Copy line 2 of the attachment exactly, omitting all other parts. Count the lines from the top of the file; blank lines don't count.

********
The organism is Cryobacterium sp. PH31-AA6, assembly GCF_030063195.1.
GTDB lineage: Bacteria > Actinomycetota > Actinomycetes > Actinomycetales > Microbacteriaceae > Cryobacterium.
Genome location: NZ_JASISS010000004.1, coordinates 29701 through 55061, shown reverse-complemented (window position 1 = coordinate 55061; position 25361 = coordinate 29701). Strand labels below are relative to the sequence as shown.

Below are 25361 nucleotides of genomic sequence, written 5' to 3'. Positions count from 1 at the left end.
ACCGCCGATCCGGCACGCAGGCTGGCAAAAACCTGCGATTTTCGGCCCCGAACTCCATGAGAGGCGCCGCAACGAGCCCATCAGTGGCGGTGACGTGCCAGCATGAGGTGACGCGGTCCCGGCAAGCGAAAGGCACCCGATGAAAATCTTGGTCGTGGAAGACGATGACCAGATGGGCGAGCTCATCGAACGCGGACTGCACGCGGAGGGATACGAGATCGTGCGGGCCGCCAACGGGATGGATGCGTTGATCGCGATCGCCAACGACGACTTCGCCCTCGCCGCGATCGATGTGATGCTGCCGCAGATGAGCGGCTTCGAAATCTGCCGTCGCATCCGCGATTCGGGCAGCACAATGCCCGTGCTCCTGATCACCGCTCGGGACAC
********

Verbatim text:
GTDB lineage: Bacteria > Actinomycetota > Actinomycetes > Actinomycetales > Microbacteriaceae > Cryobacterium.